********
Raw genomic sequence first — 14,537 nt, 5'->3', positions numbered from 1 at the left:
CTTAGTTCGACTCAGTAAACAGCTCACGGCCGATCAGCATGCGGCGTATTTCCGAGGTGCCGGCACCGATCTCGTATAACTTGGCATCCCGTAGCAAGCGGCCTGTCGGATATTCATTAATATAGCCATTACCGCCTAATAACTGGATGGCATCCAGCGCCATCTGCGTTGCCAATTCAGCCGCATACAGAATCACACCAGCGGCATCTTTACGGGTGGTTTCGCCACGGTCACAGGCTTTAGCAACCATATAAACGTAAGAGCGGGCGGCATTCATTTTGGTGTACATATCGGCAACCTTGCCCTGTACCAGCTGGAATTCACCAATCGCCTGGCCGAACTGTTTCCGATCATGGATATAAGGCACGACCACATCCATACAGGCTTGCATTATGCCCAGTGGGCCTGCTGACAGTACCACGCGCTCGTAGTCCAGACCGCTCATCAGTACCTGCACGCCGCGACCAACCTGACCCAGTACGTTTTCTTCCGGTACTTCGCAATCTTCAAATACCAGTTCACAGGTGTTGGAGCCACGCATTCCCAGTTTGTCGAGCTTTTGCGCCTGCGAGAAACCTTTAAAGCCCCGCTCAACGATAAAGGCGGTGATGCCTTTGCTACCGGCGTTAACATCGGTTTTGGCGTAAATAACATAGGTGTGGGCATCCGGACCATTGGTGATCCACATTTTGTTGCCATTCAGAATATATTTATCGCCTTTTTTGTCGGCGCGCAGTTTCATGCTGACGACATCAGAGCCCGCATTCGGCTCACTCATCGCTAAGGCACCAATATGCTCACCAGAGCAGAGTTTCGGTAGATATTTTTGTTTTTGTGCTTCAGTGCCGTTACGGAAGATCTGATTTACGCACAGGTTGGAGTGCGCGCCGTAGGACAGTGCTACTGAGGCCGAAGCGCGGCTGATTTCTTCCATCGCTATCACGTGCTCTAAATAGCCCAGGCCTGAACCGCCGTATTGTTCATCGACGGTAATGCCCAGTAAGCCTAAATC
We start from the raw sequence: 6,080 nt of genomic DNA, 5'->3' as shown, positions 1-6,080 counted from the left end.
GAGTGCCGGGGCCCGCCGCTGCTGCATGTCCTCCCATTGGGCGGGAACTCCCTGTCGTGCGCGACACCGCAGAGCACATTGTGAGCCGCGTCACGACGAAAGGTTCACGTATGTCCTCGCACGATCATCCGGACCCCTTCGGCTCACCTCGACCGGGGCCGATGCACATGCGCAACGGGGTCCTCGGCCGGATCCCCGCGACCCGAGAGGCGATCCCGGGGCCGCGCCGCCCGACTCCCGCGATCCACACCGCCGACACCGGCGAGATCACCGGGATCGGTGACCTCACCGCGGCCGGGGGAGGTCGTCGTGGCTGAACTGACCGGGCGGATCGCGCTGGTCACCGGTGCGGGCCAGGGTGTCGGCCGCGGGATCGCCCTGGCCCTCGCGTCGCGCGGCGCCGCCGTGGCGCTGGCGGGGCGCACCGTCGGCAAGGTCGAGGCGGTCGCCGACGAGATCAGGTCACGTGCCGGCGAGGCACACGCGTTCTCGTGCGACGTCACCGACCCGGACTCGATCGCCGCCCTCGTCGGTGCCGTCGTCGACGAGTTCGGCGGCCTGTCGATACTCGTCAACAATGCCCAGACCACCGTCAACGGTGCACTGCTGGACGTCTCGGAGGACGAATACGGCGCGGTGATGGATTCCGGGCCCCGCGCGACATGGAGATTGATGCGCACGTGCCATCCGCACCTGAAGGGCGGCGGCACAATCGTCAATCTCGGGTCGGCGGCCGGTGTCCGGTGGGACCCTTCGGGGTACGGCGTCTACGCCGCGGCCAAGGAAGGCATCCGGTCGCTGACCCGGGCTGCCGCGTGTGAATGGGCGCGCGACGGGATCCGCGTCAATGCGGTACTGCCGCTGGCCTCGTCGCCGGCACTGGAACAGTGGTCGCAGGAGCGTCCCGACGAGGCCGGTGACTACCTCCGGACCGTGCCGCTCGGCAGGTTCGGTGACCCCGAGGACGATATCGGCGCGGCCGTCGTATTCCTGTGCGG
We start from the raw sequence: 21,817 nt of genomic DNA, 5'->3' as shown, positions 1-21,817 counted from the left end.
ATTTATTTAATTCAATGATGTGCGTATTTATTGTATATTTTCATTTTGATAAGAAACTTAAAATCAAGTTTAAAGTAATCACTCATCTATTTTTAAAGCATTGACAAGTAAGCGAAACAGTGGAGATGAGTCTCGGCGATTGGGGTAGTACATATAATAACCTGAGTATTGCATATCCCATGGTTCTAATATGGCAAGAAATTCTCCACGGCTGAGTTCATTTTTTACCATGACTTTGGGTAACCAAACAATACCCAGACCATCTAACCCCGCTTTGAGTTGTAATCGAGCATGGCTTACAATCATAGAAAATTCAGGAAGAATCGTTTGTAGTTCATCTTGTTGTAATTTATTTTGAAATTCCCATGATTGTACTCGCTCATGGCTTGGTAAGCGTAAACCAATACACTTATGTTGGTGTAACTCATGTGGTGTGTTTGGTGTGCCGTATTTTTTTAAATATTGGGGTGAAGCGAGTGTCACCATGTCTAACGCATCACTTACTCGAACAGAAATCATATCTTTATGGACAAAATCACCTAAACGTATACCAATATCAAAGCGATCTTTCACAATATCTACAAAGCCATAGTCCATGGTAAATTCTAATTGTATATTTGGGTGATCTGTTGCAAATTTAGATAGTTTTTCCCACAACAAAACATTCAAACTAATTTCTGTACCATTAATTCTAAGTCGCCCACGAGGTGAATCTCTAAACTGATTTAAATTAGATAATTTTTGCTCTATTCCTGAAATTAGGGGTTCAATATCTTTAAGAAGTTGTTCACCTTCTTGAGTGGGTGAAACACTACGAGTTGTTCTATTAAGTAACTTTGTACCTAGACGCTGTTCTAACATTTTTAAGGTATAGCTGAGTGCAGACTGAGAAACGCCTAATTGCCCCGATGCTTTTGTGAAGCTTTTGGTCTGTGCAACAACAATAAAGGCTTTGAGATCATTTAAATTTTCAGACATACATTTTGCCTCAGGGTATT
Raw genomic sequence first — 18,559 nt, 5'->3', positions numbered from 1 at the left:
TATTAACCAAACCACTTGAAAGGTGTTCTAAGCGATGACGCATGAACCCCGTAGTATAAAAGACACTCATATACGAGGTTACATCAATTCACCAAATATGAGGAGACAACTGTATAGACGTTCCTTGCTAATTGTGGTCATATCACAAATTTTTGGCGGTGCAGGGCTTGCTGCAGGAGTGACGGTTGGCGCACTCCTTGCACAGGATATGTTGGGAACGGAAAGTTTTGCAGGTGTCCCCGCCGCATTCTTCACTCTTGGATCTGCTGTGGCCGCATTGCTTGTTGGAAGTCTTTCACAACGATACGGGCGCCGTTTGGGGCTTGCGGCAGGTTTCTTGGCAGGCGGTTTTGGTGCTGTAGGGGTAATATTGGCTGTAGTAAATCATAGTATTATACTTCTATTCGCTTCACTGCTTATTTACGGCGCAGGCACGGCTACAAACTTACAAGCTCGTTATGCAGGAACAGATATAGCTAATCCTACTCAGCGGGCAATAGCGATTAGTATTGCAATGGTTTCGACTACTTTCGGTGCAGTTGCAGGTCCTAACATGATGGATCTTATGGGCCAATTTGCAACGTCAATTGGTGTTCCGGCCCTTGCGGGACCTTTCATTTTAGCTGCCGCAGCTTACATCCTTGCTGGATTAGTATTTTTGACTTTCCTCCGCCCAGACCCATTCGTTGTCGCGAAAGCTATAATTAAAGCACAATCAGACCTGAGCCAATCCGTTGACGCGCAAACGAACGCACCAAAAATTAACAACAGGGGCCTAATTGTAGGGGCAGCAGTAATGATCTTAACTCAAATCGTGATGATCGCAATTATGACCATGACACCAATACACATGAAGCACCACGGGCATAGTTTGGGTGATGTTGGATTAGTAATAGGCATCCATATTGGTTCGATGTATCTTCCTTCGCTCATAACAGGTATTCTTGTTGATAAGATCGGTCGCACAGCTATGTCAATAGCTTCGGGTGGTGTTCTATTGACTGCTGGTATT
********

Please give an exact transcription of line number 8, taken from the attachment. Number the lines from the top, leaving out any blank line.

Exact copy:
TATTAACCAAACCACTTGAAAGGTGTTCTAAGCGATGACGCATGAACCCCGTAGTATAAAAGACACTCATATACGAGGTTACATCAATTCACCAAATATGAGGAGACAACTGTATAGACGTTCCTTGCTAATTGTGGTCATATCACAAATTTTTGGCGGTGCAGGGCTTGCTGCAGGAGTGACGGTTGGCGCACTCCTTGCACAGGATATGTTGGGAACGGAAAGTTTTGCAGGTGTCCCCGCCGCATTCTTCACTCTTGGATCTGCTGTGGCCGCATTGCTTGTTGGAAGTCTTTCACAACGATACGGGCGCCGTTTGGGGCTTGCGGCAGGTTTCTTGGCAGGCGGTTTTGGTGCTGTAGGGGTAATATTGGCTGTAGTAAATCATAGTATTATACTTCTATTCGCTTCACTGCTTATTTACGGCGCAGGCACGGCTACAAACTTACAAGCTCGTTATGCAGGAACAGATATAGCTAATCCTACTCAGCGGGCAATAGCGATTAGTATTGCAATGGTTTCGACTACTTTCGGTGCAGTTGCAGGTCCTAACATGATGGATCTTATGGGCCAATTTGCAACGTCAATTGGTGTTCCGGCCCTTGCGGGACCTTTCATTTTAGCTGCCGCAGCTTACATCCTTGCTGGATTAGTATTTTTGACTTTCCTCCGCCCAGACCCATTCGTTGTCGCGAAAGCTATAATTAAAGCACAATCAGACCTGAGCCAATCCGTTGACGCGCAAACGAACGCACCAAAAATTAACAACAGGGGCCTAATTGTAGGGGCAGCAGTAATGATCTTAACTCAAATCGTGATGATCGCAATTATGACCATGACACCAATACACATGAAGCACCACGGGCATAGTTTGGGTGATGTTGGATTAGTAATAGGCATCCATATTGGTTCGATGTATCTTCCTTCGCTCATAACAGGTATTCTTGTTGATAAGATCGGTCGCACAGCTATGTCAATAGCTTCGGGTGGTGTTCTATTGACTGCTGGTATT